I would also add that it’s great we have guidance on risk culture auditing that refers to the IIA standards and highlights the 3 lines model! (Other IIA guides do not, except for the two guides I was involved in, for the IIA UK and IIA Netherlands).
    I also like that it discusses different approaches to assignments using a depth vs. breadth model (discussed in my “Lean Auditing” book).
    I think it’s a welcome change from a lot of other guides in that it openly considers different approaches but then highlights issues and points to consider with each.
    Like you, however, I am also somewhat concerned about the model of culture selected and the way it comes at some questions. I agree that the need to take risks seems to be “undercooked”. And the need to be able to challenge is referred to under “avoidance” in terms of a “lack of challenge”, rather than being framed more positively.
    I agree with your comment that using IA experience and zooming in on key management decisions is important. In other words, Step 1 of the 10 steps is – in my mind – a much more significant step than stated in this guidance. In the training I run I say: “You need to see the culture before you can audit it. But it’s so powerful and pervasive you can miss key things hiding in plain sight.” So, for example, the design of employee surveys, training programmes, risk culture risk assessments etc. needs more consideration before turning to specific audit assignments.
    The guidance cites culture as a causal factor and makes the important link between root cause analysis and culture, which is excellent. However, it doesn’t sufficiently explain why a culture might have the problems like this!
    Sadly, despite its many strengths, I think the guidance lacks sufficient discussion around dilemmas and constraints (and other systemic factors), which is fundamental to understanding why it’s so hard to get the right behaviour/culture where it matters.
    Finally, we all need to recognize that “assurance” over culture is a very problematic notion, in my experience, you can “assure” culture one day, and the next day behaviour can change, and a risk event can arise.
    Link to the IIA Netherlands guidance:
    https://www.iia.nl/actualiteit/nieuws/iia-standards-and-auditing-culture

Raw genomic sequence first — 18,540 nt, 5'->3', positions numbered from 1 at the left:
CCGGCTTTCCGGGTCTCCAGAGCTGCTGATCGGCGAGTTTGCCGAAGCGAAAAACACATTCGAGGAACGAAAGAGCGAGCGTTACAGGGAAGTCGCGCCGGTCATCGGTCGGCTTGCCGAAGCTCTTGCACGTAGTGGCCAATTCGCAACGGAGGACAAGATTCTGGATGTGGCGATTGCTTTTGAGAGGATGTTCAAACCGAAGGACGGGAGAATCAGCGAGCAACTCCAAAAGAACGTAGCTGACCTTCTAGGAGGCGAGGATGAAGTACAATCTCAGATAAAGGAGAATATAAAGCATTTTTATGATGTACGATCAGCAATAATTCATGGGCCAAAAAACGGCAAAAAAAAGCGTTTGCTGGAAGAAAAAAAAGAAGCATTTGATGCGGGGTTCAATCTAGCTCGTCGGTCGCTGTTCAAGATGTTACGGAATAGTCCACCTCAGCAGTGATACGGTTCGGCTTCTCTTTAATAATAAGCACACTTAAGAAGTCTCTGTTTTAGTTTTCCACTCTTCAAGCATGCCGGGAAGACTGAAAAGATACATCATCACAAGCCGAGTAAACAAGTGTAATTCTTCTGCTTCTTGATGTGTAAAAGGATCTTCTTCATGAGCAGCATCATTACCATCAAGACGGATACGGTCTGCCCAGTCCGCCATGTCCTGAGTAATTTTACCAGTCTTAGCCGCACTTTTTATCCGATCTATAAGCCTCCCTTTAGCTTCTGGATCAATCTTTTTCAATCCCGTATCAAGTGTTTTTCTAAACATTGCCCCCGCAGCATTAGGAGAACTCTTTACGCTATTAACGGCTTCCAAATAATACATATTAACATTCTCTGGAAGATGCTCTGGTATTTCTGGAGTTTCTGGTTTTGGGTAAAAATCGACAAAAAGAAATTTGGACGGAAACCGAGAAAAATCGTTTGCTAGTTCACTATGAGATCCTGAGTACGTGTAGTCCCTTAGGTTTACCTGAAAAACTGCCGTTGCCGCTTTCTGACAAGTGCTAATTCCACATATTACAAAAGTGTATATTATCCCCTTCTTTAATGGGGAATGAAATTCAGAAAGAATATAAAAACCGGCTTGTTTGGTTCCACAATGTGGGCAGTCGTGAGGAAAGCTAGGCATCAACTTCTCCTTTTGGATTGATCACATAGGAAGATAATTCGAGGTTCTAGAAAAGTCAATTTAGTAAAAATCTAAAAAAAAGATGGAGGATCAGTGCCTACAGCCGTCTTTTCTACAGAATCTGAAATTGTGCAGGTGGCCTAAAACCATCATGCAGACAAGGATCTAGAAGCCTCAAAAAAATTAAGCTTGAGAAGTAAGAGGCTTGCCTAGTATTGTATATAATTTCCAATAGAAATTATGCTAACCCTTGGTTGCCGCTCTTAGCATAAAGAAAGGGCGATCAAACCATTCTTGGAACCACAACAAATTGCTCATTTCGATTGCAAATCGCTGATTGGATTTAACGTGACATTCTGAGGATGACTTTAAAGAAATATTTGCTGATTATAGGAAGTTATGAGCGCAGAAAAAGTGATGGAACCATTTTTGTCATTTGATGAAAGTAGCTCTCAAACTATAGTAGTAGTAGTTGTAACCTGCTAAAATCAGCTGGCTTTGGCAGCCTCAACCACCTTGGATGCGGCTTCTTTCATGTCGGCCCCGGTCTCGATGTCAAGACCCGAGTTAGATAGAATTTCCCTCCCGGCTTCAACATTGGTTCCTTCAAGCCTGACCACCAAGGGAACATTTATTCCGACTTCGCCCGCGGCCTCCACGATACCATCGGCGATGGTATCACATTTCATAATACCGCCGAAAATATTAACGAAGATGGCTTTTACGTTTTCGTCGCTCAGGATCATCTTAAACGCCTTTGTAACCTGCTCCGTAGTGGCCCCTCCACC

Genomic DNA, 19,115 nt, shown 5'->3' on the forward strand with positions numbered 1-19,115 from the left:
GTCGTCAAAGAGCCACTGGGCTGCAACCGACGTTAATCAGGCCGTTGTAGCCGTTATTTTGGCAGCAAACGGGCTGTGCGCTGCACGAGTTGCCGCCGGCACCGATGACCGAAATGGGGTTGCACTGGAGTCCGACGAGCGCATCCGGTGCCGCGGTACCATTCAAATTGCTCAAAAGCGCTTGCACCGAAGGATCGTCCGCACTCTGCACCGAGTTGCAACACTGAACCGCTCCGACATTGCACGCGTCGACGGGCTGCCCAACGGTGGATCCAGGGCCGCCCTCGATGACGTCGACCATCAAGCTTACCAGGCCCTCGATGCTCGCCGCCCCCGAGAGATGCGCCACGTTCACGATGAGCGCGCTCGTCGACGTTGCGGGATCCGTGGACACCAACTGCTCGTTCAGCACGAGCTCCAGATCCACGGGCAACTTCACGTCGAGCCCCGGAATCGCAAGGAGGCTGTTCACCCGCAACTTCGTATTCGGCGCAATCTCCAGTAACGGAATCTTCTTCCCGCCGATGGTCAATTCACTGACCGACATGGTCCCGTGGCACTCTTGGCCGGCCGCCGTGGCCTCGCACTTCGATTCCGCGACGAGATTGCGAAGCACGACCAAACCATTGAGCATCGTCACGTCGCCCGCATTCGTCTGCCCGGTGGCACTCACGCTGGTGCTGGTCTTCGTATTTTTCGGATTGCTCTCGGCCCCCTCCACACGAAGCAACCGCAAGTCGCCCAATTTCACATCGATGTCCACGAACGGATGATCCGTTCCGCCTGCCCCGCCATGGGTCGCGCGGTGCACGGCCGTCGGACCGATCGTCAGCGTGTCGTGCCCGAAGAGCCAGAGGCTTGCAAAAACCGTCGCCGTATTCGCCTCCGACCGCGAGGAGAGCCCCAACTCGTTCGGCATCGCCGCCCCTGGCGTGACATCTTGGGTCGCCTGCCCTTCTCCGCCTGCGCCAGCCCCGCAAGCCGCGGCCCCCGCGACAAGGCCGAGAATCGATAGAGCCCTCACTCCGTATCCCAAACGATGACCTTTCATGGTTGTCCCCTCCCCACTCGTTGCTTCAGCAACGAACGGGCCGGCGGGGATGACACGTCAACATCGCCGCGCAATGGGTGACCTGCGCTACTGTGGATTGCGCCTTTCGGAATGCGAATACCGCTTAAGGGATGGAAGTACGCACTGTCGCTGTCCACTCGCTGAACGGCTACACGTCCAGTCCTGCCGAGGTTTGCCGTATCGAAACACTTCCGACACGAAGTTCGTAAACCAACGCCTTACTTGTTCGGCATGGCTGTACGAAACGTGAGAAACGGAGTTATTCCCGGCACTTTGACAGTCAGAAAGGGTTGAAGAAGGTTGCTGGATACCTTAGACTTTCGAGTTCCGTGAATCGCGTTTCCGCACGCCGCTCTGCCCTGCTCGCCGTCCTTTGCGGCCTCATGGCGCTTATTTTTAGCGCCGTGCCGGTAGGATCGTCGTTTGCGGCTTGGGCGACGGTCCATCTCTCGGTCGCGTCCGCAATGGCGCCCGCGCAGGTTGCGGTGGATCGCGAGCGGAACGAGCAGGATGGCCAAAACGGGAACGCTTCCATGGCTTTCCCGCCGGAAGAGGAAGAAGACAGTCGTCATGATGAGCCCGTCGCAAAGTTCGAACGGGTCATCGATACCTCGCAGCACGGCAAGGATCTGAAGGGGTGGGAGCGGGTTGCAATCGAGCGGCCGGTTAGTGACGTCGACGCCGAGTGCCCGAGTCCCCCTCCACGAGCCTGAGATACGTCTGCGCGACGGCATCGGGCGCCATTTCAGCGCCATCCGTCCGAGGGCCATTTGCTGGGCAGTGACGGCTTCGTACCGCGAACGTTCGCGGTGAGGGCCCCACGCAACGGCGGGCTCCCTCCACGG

• Norman Marks
      July 7, 2021 at 7:35 AM

      Well said

  2. July 7, 2021 at 1:01 PM

    Although a great deal can be done to encourage desirable behaviour without applying a cultural model, I think it is wise to keep in mind that models do have their place. In auditing, assurance means that there are controls in place to ensure consistencies in the achievement of organizational objectives. When organizational objectives are not being met, there are often some pretty obvious corrective actions that need to be taken. However, culture is a product of human judgement about what is desirable (or undesirable) behaviour. And human judgement can be fairly impervious to corrective active because it is subject to the influence of a hierarchy of associated needs, biases, and experiential learning. Some of the shortcomings in this this associative hierarchy are difficult to detect, let alone correct. Some degree of correction for desirable behaviours can be achieved through rewards and recognition, but if the more fundamental associated human needs are not being addressed, the effects achieved through rewards and recognition may be limited. What a model does is allow detection of these fundamental organizational shortcomings so that they can be effectively addressed. Detection requires feedback from employees, which can obtained through surveys, interviews, and focus groups. Although much of this detection work is the responsibility of human resources, internal audit has a role to play in ensuring that this detection work takes place and is based on an appropriate model. Internal audit can also support this work using some of its domain expertise with regard to policies and processes.

  3. July 10, 2021 at 9:44 PM

    Finding the right balance between risk and innovation is difference between outstanding businesses and everyone else. As an auditor, I tend to preference more conservative strategies but communicating with risk owners throughout the assessment and audit plan is essential to properly calibrate. Setting the right priorities creates sustainable, long-term value and it is not possible without a culture of communication and openness. Excellent post, thanks for such consistent insights.

  1. July 8, 2021 at 1:19 AM